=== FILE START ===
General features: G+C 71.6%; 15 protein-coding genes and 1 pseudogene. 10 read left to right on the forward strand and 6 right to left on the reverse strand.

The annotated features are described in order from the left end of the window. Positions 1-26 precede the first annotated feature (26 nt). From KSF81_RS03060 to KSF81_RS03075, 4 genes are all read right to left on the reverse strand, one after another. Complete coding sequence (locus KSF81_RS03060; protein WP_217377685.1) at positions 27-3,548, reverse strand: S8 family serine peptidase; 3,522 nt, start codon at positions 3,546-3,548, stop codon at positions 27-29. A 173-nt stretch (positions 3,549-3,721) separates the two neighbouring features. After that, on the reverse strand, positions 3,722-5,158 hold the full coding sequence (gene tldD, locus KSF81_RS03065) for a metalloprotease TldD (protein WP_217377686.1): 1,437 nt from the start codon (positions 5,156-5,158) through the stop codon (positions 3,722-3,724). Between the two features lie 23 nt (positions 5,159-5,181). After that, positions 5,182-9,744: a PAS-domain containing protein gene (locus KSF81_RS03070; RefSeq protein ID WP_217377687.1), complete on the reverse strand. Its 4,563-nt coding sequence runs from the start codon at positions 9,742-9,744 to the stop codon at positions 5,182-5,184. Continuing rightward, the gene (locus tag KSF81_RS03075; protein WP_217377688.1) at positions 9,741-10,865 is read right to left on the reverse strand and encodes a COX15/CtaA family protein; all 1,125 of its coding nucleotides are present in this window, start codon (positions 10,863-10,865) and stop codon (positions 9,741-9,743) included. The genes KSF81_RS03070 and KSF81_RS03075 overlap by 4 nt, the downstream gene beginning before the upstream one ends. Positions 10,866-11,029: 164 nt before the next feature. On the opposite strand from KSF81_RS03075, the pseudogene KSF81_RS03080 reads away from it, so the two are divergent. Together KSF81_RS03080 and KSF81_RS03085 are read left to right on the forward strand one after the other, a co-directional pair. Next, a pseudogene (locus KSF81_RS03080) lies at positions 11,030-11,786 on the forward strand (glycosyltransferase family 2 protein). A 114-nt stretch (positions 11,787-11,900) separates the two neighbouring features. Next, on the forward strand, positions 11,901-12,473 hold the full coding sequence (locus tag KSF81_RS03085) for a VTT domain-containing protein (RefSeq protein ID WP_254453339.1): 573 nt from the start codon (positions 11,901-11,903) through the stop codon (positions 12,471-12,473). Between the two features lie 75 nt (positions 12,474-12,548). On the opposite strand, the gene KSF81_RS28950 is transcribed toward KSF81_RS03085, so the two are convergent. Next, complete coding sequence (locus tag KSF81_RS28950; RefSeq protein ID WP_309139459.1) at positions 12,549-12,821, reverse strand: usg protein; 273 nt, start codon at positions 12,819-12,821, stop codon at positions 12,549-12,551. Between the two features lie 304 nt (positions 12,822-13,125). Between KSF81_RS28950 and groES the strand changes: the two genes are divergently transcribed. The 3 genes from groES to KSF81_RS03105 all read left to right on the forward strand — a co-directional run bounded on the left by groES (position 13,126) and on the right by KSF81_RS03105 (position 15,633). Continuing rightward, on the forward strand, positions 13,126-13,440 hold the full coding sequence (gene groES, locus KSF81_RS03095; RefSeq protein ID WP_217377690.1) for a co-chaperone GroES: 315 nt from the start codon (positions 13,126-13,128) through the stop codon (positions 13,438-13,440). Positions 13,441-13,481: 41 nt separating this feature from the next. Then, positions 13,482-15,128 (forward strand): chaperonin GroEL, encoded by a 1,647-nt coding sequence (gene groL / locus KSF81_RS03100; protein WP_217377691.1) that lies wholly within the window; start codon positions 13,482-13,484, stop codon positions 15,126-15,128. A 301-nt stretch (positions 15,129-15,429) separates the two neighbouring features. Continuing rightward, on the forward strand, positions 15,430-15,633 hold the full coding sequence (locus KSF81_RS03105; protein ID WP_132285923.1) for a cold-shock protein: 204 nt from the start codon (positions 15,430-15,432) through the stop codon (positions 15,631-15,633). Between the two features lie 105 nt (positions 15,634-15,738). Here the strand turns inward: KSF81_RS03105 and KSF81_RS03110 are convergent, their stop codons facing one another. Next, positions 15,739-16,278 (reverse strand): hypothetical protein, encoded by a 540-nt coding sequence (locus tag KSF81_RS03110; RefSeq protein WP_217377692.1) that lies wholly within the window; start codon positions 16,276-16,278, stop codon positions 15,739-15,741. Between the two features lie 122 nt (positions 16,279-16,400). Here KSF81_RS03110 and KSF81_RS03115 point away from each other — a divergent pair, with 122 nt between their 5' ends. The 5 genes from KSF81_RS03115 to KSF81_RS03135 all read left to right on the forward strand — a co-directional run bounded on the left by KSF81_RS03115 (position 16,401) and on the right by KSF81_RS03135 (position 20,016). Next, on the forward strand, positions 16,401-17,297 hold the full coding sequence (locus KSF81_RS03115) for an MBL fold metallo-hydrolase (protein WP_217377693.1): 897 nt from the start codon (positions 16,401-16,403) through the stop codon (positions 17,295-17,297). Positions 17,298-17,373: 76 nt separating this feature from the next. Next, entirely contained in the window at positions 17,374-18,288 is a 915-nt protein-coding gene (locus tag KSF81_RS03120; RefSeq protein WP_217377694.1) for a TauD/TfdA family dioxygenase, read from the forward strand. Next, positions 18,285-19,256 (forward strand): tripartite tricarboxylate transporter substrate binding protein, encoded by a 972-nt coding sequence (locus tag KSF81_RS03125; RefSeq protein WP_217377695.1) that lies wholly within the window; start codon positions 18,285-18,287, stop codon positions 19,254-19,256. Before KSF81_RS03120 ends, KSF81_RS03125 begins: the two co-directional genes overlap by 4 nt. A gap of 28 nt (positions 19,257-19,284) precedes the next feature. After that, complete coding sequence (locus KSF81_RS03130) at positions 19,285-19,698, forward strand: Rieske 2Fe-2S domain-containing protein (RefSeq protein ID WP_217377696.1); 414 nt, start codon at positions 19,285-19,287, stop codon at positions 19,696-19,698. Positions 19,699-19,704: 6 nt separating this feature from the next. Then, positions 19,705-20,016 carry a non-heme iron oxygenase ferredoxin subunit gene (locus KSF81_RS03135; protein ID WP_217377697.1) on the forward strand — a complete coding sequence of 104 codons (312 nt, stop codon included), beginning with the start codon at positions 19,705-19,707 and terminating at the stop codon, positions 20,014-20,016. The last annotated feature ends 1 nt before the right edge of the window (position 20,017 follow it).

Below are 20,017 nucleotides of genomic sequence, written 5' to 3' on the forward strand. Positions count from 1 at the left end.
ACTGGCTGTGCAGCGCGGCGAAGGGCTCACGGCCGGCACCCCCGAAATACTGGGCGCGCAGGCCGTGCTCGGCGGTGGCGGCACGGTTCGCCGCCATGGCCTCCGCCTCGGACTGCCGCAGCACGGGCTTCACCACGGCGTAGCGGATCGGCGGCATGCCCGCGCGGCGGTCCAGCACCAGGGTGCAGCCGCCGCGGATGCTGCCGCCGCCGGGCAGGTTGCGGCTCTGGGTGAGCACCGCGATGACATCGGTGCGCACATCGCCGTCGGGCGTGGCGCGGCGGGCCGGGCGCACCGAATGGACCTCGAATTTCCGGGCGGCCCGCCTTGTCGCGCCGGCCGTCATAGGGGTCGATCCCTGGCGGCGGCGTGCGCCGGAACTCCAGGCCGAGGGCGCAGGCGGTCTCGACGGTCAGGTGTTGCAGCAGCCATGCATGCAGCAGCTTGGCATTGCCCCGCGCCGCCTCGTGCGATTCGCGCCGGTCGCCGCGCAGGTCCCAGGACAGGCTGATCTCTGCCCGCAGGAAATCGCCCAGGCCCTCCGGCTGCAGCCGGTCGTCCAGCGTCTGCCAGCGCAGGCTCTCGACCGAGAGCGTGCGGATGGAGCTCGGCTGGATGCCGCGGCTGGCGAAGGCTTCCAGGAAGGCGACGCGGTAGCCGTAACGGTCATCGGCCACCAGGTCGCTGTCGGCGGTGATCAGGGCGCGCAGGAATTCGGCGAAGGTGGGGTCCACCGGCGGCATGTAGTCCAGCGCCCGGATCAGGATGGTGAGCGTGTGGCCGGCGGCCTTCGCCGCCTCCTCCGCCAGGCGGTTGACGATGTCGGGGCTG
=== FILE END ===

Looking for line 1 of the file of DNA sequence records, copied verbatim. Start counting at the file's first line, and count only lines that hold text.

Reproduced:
General features: G+C 71.6%; 15 protein-coding genes and 1 pseudogene. 10 read left to right on the forward strand and 6 right to left on the reverse strand.